Optimal Energy Production

Protein Supplements: Serious Athletes Don't Need Them, Research Suggests

The American College of Sports Medicine 2013 Annual Meeting was chock-full of useful nutrition information. In the second in a series of articles, sports nutritionist Nancy Clark discusses some additional research findings from the meeting.

Brad Taliancich: Parents and Athletes Always Asking About Nutrition


October is Sports Nutrition Month at MomsTEAM. We invited some old friends and some new ones to share their wisdom about nutrition and offer always on-the-go sports parents fresh ideas and choices for healthy, easy-to-make breakfasts, lunches, dinners and between-meal snacks for your active children.

Today we hear from youth sports coach Brad Taliancich:

Brad Talianchich and family

MomsTEAM: Tell us a little about yourself and why you wanted to get into sports nutrition?

A longtime youth sports coach says athletes and their parents are always asking about nutrition so he tries to impart a better understanding of the relationship between proper nutrition and athletic performance.

Cynthia Lair: Develop A Child's Connection Between Food and Athletic Performance


October is Sports Nutrition Month at MomsTEAM. We invited some old friends and some new ones to share their wisdom about nutrition and offer always on-the-go sports parents fresh ideas and choices for healthy, easy-to-make breakfasts, lunches, dinners and between-meal snacks for your active children.

Today we hear from nutritionist, educator, best-selling author and online cooking show host, Cynthia Lair:

Cynthia Lair

MomsTEAM: Tell us a little about yourself and why you wanted to get into sports nutrition?

An educator, cookbook author, and online cooking show host says it's high time we thought outside the cereal box for breakfast and taught kids to feel the connection between food and athletic performance.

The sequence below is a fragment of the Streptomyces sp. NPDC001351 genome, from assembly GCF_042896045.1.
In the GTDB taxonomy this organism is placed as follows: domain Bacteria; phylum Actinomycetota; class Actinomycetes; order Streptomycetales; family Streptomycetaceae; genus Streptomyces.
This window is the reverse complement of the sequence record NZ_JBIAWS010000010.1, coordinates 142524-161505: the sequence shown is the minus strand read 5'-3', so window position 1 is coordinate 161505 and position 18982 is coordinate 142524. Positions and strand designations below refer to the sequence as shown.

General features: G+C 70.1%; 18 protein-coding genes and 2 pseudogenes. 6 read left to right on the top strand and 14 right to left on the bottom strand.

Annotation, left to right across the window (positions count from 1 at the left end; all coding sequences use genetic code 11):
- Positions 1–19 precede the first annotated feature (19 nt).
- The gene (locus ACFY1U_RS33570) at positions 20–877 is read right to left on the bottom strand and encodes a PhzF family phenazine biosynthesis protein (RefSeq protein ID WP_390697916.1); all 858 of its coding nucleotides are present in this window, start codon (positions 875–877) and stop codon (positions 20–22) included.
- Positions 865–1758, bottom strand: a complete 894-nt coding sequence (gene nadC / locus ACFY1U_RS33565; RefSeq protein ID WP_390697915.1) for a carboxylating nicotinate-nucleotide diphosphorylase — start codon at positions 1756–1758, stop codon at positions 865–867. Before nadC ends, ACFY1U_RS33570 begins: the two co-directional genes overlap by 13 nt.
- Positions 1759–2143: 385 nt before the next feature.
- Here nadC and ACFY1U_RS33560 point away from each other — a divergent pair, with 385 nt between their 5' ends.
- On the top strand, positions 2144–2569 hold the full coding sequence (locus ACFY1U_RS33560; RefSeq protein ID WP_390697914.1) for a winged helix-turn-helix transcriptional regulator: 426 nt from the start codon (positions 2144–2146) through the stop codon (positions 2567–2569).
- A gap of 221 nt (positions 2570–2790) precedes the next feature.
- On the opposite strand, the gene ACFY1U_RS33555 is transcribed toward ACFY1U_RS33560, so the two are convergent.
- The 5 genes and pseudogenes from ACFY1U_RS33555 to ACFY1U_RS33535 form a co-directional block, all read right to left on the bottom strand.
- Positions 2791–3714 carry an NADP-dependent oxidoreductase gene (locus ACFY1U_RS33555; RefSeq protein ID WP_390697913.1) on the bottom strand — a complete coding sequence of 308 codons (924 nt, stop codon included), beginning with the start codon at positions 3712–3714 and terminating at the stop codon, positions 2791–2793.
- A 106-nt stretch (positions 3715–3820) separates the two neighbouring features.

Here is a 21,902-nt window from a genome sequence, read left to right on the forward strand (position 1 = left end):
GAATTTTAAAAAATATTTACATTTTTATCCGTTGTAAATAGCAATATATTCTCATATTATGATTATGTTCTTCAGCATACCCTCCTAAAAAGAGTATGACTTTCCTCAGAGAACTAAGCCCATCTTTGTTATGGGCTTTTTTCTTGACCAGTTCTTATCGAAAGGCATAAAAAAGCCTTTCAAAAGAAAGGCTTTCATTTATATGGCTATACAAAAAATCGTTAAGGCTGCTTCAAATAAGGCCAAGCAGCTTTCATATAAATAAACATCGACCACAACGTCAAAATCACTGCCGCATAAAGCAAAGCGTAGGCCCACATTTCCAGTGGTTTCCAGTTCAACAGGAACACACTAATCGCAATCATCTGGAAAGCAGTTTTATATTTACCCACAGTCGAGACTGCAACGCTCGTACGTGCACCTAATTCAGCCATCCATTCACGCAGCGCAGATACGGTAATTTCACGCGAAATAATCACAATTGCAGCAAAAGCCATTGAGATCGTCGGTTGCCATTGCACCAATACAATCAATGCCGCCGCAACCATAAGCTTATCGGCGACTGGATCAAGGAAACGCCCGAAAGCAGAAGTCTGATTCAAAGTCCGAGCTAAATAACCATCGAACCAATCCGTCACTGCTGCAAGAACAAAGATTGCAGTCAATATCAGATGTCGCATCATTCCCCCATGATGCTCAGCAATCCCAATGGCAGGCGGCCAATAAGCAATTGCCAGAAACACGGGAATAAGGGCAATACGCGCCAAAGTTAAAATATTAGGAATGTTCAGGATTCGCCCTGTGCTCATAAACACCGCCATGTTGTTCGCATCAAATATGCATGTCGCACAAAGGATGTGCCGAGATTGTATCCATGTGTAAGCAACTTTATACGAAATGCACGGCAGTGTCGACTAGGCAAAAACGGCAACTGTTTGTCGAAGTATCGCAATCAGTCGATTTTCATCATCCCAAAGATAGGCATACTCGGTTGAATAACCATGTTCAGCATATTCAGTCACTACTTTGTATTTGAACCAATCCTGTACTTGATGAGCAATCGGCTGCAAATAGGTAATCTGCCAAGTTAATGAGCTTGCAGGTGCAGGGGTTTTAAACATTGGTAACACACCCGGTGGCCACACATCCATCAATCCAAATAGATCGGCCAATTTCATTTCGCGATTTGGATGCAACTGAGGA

Sports Nutrition: Think of Food as Fuel

All athletes regardless of the sport they play should think of food as fuel, says sports nutritionist Nancy Clark, fueling up before sports and refueling after, and, most of all, ensuring that they make time to eat.

No Bull: Sports Drinks Fuel Young Athletes Playing Team Sports

Sometimes you just can't believe what you read online or in the newspaper.

You may have seen the headlines or heard the buzz:  "Energy Drinks May Give Young Sports Teams An Edge, Study Says" trumpeted one; "Energy drinks boost stamina, enhance performance of young team players," said another.

Time to rush out to the nearest supermarket to stock up on energy drinks for your young athlete. Right?

A Scottish study shows that sports drinks, consumed right before and at 15-minute
intervals during prolonged stop-and-go team sports such as soccer,
football, ice hockey, basketball, volleyball, and lacrosse, actually help young athletes play better, longer.

Youth Soccer Players Need High Calorie Diet

The calories burned during a soccer game, much less a two-day tournament, require soccer players to literally be eating all the time, so parents need to feed youth soccer players a high calorie diet for peak performance.

Sports Foods: Expensive Convenience or Necessity?

If all the ads for sports drinks, energy bars, energy drinks, electrolyte replacers, and sports candies are to believed, they are a necessary part of a sports diet, particularly if a child is participating in endurance exercise such as training for a marathon or a triathlon.  While there is a time and a place for engineered sports foods (particularly among kids who train at a high intensity), in most cases sports-active children can get their needs met with a wisely chosen diet.

Pre-Game Meal: Fuel for Sports

If your child goes to a game or scrimmage without having eaten, he or she will not have the energy to play at his/her full potential.  A  meal 2 to 3 hours before the game made up mostly of carbohydrate-rich foods provides the fuel for sports.
Syndicate content